Self-Protective and Self-Destructive Behavior (14:1–3)
Verse 1 speaks of how wise women build their homes and the foolish one destroys hers; v. 3 describes how the foolish man brings punishment on himself by his words and wise men by the same means increase their security. Between these two proverbs is an assertion that you can recognize genuine goodness in the behavior of those who possess it (v. 2). Good people benefit themselves and bad people bring trouble on their own heads, but you’re attitude toward God fundamentally determines whether you is good or bad.
A Worthwhile Investment (14:4)
If there are no oxen, you do not need to refill the feed-trough so often (the smaller livestock do not eat as much), but it is the ox that enables the farmer to bring in a good harvest. The point is that one must make an investment (obtain and feed the oxen) to get a large return.
Look Who’s Talking (14:5–7)
We should evaluate what a person says on the basis of his or her overall credibility (v. 5). Similarly, we should not expect to get sound advice from a person who shows no respect for the precepts of wisdom (vv. 6–7 ). In short, the character of the speaker serves as a warning about whether his or her words are true or wise.
*Notice the mocker. We all know mockers, people who scoff at every word of instruction or advice. They never find wisdom because they don’t seek it seriously. Wisdom comes easily to those who pay attention to experienced people and to God. If the wisdom we need does not come easily, perhaps our attitude is the barrier.
Appearance and Reality (14:8–15)
Life is often deceptive, and these verses show us that we should not be fooled by appearances. Don’t be too quick to ascribe happiness to others since you can’t be sure of the true condition of another’s heart, regardless of appearances. Above all, you should not be fooled by the apparent freedom from grief that you see in those who do not concern themselves with God or his ways. In the end the righteous will be vindicated. Fools, however, are quickly taken in by what they see and they think they can sin without penalty.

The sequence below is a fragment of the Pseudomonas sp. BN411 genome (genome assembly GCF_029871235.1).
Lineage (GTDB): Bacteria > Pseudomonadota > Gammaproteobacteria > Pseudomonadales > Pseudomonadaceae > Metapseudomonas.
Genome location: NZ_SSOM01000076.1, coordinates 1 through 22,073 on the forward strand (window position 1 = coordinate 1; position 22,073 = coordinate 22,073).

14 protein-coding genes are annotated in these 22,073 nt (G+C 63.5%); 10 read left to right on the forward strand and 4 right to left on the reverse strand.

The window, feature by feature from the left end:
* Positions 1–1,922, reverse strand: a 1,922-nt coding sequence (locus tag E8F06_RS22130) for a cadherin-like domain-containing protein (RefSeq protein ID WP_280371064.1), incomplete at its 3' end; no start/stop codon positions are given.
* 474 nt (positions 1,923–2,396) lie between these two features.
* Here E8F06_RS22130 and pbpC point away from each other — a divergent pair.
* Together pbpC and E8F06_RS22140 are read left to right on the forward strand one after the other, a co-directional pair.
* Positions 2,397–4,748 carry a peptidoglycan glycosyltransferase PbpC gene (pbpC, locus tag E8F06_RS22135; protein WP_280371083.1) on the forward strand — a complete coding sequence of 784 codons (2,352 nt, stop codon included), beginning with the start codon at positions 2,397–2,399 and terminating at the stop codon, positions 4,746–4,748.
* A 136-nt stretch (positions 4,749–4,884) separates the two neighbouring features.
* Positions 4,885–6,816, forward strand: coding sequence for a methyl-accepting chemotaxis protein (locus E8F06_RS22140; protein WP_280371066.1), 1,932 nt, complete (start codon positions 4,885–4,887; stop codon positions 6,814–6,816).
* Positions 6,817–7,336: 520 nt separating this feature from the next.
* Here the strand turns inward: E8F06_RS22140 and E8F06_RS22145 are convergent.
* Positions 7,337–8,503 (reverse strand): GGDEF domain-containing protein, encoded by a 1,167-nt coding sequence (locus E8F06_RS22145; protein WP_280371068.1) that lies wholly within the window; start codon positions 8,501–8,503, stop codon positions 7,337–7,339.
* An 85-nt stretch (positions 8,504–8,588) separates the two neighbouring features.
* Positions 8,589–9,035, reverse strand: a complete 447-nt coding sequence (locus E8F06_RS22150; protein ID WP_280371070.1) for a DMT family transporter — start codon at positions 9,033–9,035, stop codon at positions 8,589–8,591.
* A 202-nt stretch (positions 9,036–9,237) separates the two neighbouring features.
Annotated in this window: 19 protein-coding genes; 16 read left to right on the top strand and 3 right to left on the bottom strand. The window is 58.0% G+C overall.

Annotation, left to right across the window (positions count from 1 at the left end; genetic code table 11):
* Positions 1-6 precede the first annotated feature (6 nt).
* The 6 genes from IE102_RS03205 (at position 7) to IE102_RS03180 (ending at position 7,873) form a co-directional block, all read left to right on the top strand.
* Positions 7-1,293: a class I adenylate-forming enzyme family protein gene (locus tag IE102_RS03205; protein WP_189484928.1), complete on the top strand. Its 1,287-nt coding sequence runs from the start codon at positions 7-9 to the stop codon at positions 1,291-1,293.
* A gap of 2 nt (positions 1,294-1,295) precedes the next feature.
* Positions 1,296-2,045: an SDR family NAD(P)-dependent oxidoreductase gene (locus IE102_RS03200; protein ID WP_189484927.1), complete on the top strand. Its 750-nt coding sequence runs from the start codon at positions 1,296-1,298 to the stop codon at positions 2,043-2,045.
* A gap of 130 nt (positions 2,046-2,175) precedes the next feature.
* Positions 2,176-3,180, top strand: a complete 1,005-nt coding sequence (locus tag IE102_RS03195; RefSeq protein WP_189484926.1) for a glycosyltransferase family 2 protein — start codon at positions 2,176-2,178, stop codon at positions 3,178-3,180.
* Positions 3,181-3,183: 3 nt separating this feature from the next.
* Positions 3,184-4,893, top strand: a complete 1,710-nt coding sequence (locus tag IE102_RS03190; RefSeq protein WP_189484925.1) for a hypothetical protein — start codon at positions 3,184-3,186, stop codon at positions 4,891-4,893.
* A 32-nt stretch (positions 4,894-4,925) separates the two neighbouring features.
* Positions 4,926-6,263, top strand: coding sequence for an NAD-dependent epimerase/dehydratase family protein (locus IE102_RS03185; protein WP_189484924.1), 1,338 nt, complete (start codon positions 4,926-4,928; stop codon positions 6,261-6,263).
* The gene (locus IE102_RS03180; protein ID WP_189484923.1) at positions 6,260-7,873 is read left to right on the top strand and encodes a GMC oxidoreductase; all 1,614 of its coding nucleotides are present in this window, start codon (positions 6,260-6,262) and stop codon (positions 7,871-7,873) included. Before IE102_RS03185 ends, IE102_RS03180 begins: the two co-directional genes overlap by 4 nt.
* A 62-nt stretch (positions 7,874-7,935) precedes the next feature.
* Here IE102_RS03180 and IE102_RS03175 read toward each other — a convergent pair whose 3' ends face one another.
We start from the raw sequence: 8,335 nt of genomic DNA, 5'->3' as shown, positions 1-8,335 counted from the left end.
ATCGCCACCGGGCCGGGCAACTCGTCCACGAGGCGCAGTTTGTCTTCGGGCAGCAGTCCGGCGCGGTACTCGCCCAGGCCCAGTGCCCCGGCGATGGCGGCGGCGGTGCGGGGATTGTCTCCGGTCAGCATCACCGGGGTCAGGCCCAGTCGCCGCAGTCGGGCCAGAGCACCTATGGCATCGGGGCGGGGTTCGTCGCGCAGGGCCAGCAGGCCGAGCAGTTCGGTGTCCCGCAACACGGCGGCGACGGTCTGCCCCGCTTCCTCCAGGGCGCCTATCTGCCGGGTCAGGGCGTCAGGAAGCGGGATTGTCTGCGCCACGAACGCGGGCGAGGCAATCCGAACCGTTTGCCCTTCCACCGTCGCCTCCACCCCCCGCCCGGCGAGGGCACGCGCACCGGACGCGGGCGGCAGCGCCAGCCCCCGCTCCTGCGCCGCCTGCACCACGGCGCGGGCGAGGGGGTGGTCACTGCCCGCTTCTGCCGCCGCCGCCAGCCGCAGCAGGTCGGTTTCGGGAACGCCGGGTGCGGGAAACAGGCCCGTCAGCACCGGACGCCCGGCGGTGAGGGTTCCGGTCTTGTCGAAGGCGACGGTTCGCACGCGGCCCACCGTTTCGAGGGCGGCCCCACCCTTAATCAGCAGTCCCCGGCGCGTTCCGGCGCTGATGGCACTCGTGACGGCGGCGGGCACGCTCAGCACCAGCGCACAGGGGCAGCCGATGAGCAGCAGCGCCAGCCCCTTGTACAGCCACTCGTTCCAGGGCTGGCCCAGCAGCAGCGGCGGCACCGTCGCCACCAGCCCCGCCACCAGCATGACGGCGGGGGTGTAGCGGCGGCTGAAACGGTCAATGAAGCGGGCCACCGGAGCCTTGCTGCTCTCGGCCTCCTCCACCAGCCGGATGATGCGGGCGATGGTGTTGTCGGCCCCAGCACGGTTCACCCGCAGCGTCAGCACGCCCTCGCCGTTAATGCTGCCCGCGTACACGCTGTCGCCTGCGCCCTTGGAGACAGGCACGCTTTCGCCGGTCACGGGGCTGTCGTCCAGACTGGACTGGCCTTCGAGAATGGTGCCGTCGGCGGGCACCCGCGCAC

Verse 9 – “good will” (NIV) How rarely we find goodwill around us today. Angry drivers scowl at each other in the streets. People fight to be first in line. Disgruntled employers and employees both demand their rights. But the common bond of God’s people should be goodwill. Those with goodwill think the best of others and assume that others have good motives and intend to do what is right. When someone crosses you, and you feel your blood pressure rising, ask yourself, “How can I show goodwill to this person?”
(v. 12) The “way that seems right” may offer many options and require few sacrifices. Easy choices, however, should make us take a second look. Is this solution attractive because it allows me to be lazy? Because it doesn’t ask me to change my life-style? Because it requires no moral restraints? The right choice often requires hard work and self-sacrifice. Don’t be enticed by apparent shortcuts that seem right but end in death.
A Patient Spirit (14:16–17)
Patient consideration before acting or speaking, even in the face of provocation, averts disaster.
A Crown of Wisdom, a Wreath of Folly (14:18–24)
Verse 18 – sin is the shame of the foolish, but wisdom is the honor of the wise. Verse 19 – Even bad men acknowledge good qualities of God’s people. Verse 20 – Friendship in the world is based on self-interest. It is good to have God our Friend; he will not desert us.